Last Sunday we looked at John’s account of the calling of the first disciples of Jesus.  The last was the skeptic Nathanael, who asked Phillip whether anything good could really come out of Nazareth before Jesus convinced him that it was indeed possible.  Nathanael was astonished that Jesus said he saw him sitting under the fig tree before Phillip called him, and Jesus told him he would see greater things than this.

Beginning in the next story, which I have just read, in which Jesus attends a wedding in Nathanael’s home town of Cana, located about five miles from Nazareth.  Jesus and some of his family, including his mother, were at the wedding, as were the disciples Jesus had at that point.  John tells us that they ran out of wine at the reception, and this leads into another of those really odd conversations Jesus has in the gospel of John.

Mary says to Jesus, “They have no wine.”  Jesus replies, basically, “So what?  That’s not our problem.”  And he adds this teaser: “My hour has not yet come.”  And Mary acts as though she hasn’t heard a word he has said.  She says to the servants, “Do whatever he tells you to do.”  What’s that all about?  Is this something he has been working on at home?  At any rate, the conversation is over and Jesus turns water into wine so the party can continue.

This seems like such a frivolous non-essential miracle done by Jesus.  They’ve run out of wine?  As Jesus said, “So what?”  Everybody knows where the store is.  And you don’t have to have wine to have a party.  John only writes about seven of the miracles of Jesus, where other Gospels have many more, so it’s not like he was having to scrape the bottom of the barrel to find things to write about.  Well, this is a good time to introduce the role miracles play in the Gospel of John, and we’ll get back to this particular one shortly.

John chose only seven miracles of Jesus to recount, while saying that he did many more.  John calls these miracles “signs,” which means that they point to something important about Jesus.  It also means that they could be missed or misunderstood, which we find to often be the case.  The seven “signs” John tells about are this one about the changing of water into wine at the marriage in Cana; the healing of a Gentile nobleman’s son from a distance; healing a lame man on the Sabbath; feeding the 5,000; walking on water; healing a blind man; and raising Lazarus from the dead.

The seven signs are complemented by seven discourses by Jesus which feature the great “I am” statements which are unique to John.  “I am the bread of life; I am the light of the world; I am the gate for the sheep; I am the good shepherd; I am the resurrection and the life; I am the way and the truth and the life; and I am the vine, you are the branches.”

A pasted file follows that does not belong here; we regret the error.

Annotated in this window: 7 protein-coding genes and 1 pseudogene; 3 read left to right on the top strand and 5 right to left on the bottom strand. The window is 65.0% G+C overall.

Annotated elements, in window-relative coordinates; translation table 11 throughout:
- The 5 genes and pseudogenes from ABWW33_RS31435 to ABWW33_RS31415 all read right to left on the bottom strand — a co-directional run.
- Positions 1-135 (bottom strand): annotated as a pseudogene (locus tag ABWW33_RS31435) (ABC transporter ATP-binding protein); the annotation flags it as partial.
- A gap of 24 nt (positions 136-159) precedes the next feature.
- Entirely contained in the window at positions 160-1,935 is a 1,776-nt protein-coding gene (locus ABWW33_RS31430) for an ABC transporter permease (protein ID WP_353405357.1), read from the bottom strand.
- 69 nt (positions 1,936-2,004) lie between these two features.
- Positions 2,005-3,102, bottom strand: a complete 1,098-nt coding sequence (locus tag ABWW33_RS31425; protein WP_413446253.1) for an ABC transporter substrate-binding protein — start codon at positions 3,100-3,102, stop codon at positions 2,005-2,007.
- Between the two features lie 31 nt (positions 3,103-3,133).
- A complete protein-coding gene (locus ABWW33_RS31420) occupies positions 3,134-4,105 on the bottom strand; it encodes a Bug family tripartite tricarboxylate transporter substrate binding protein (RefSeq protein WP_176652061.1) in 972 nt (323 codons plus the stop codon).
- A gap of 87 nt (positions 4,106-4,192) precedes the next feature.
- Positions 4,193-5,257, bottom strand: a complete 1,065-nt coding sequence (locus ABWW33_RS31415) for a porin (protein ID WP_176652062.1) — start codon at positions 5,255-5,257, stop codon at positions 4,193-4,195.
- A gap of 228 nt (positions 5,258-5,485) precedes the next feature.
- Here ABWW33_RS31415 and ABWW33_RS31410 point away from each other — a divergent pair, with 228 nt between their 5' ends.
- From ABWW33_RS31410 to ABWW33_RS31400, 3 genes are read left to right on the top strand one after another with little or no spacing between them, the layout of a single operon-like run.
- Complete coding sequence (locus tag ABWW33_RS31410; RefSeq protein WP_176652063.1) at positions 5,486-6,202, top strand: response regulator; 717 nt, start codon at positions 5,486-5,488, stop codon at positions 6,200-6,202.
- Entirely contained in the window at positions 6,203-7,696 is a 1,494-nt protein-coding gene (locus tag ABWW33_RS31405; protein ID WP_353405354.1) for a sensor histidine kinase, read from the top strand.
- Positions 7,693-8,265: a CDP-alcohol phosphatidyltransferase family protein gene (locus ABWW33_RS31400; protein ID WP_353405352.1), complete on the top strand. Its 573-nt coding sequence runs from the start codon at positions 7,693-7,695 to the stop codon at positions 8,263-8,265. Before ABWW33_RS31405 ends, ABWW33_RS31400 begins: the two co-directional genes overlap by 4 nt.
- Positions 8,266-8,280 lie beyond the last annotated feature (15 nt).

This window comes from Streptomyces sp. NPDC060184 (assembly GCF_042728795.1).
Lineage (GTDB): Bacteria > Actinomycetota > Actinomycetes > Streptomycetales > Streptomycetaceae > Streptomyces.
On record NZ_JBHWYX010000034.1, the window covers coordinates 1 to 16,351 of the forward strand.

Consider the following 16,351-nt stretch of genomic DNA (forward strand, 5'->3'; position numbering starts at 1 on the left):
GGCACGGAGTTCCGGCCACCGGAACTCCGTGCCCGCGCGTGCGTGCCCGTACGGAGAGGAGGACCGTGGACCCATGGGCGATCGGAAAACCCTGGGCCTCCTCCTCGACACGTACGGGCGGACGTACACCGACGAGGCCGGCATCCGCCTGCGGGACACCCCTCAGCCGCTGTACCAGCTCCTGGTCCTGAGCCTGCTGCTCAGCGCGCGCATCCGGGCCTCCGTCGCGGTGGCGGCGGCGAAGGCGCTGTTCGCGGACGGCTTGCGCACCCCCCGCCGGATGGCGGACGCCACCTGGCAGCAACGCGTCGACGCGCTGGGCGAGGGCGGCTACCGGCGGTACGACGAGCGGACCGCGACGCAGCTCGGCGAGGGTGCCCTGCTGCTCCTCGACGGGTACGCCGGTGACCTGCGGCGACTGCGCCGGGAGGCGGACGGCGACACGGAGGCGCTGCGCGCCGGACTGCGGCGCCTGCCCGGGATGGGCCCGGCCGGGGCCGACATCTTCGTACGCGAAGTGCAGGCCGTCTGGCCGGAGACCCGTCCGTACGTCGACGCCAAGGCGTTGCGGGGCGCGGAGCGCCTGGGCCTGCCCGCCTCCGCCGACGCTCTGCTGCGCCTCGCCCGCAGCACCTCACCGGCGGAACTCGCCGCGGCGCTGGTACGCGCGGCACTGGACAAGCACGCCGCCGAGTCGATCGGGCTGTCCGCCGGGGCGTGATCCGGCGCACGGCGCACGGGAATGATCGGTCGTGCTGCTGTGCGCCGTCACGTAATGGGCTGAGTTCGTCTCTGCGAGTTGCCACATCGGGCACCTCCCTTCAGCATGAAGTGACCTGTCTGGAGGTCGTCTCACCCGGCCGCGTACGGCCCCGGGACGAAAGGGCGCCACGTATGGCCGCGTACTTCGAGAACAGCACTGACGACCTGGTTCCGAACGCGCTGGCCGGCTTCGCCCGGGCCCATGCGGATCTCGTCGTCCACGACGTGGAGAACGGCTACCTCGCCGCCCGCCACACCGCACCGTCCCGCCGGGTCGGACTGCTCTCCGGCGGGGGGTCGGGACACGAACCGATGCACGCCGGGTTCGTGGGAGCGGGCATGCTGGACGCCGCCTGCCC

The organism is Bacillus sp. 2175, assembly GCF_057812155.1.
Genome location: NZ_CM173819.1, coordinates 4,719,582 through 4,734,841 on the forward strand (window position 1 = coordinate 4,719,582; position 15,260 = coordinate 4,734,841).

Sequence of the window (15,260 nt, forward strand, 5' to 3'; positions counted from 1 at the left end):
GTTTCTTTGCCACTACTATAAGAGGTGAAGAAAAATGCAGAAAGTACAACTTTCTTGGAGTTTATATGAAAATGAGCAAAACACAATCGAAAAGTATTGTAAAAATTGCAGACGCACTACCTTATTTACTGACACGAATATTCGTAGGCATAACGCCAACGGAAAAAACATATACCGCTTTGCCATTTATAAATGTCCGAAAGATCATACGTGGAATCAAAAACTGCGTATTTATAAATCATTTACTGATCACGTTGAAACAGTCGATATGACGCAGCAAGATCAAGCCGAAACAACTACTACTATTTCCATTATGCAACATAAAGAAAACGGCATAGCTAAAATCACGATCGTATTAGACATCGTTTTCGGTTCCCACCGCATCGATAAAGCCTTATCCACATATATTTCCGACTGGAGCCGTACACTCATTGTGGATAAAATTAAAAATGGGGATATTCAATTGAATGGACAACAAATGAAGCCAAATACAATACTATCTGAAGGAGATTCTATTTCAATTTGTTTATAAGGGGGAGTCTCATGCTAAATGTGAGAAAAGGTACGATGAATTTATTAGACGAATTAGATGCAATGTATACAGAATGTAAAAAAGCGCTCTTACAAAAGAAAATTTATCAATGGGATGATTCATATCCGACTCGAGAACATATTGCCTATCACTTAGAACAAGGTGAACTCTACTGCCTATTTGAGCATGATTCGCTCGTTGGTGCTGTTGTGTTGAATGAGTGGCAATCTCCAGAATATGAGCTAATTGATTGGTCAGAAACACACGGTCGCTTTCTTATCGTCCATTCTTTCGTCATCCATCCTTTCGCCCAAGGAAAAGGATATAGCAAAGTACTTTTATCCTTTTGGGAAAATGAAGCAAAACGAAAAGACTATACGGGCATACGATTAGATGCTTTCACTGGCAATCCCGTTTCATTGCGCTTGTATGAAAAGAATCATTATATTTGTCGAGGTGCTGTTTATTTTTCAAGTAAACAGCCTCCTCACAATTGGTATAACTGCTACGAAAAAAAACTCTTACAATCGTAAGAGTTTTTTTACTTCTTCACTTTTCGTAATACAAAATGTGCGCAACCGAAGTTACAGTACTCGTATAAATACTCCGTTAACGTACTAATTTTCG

Frequently the signs lead into the sayings.  The sign is a window which opens up some aspect of who Jesus is.  For instance, the feeding of the 5,000 leads into Jesus’ discourse about how he is the bread of life.  Giving sight to the blind man leads into the “I am the light of the world” discourse.  Raising Lazarus from the dead is the occasion for the “I am the resurrection and the life” discourse.

William Barclay writes about the role of miracles in John’s gospel: “To John the miracles were not simply single events in time; they were illustrations, examples, insights into that which God is always doing and what Jesus always is; they are windows into the reality of God.  Jesus did not only once raise Lazarus from the dead; He is for ever and for all people the resurrection and the life.  To John a miracle was never an isolated act; it was always a window into the reality of that which Jeus always was and always is and always did and always does.” (The Daily Study Bible Series, John, p. xxv)

Understanding John’s desire to use miracles which serve as signs leading to faith, we should take very seriously the fact that today’s story begins with the introduction, “On the third day there was a wedding in Cana of Galilee.”  On the third day is, of course, the day of resurrection.  This is a story with eschatological implications.

Many of the stories and parables Jesus tells about the end of time describe wedding banquets and celebrations.  This is how he describes heaven – the wedding feast of the Lamb.  It is a celebration – people dress up in their finest and the best food and wine are served.  Attendants need to be sure to have extra oil for their lamps so they won’t miss out on the festivities.  The invitees need to get their priorities in order so they won’t miss the party for what seemed more important at the time, whether it be work or pleasure.  They need to clothe themselves in the bright raiment of joy and happiness rather than the somber clothing of judgment and bitterness – they need to come with the right attitude.